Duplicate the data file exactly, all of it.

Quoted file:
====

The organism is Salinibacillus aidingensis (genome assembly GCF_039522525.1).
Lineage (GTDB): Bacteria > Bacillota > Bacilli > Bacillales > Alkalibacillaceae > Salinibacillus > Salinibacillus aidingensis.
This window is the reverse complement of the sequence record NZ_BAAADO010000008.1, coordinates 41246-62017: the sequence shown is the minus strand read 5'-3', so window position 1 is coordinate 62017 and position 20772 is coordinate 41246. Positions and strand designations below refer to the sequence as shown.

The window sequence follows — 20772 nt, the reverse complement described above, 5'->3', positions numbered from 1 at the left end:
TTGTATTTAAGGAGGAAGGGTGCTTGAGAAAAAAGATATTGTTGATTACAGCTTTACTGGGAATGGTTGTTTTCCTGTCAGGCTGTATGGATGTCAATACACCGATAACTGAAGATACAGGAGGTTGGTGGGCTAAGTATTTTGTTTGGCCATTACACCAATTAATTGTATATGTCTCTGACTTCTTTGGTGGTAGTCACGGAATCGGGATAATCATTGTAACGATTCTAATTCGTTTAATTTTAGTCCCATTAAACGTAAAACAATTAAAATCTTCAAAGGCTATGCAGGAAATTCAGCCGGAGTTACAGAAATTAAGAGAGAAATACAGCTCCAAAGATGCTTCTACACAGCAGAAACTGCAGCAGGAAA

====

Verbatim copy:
The organism is Salinibacillus aidingensis (genome assembly GCF_039522525.1).
Lineage (GTDB): Bacteria > Bacillota > Bacilli > Bacillales > Alkalibacillaceae > Salinibacillus > Salinibacillus aidingensis.
This window is the reverse complement of the sequence record NZ_BAAADO010000008.1, coordinates 41246-62017: the sequence shown is the minus strand read 5'-3', so window position 1 is coordinate 62017 and position 20772 is coordinate 41246. Positions and strand designations below refer to the sequence as shown.

The window sequence follows — 20772 nt, the reverse complement described above, 5'->3', positions numbered from 1 at the left end:
TTGTATTTAAGGAGGAAGGGTGCTTGAGAAAAAAGATATTGTTGATTACAGCTTTACTGGGAATGGTTGTTTTCCTGTCAGGCTGTATGGATGTCAATACACCGATAACTGAAGATACAGGAGGTTGGTGGGCTAAGTATTTTGTTTGGCCATTACACCAATTAATTGTATATGTCTCTGACTTCTTTGGTGGTAGTCACGGAATCGGGATAATCATTGTAACGATTCTAATTCGTTTAATTTTAGTCCCATTAAACGTAAAACAATTAAAATCTTCAAAGGCTATGCAGGAAATTCAGCCGGAGTTACAGAAATTAAGAGAGAAATACAGCTCCAAAGATGCTTCTACACAGCAGAAACTGCAGCAGGAAA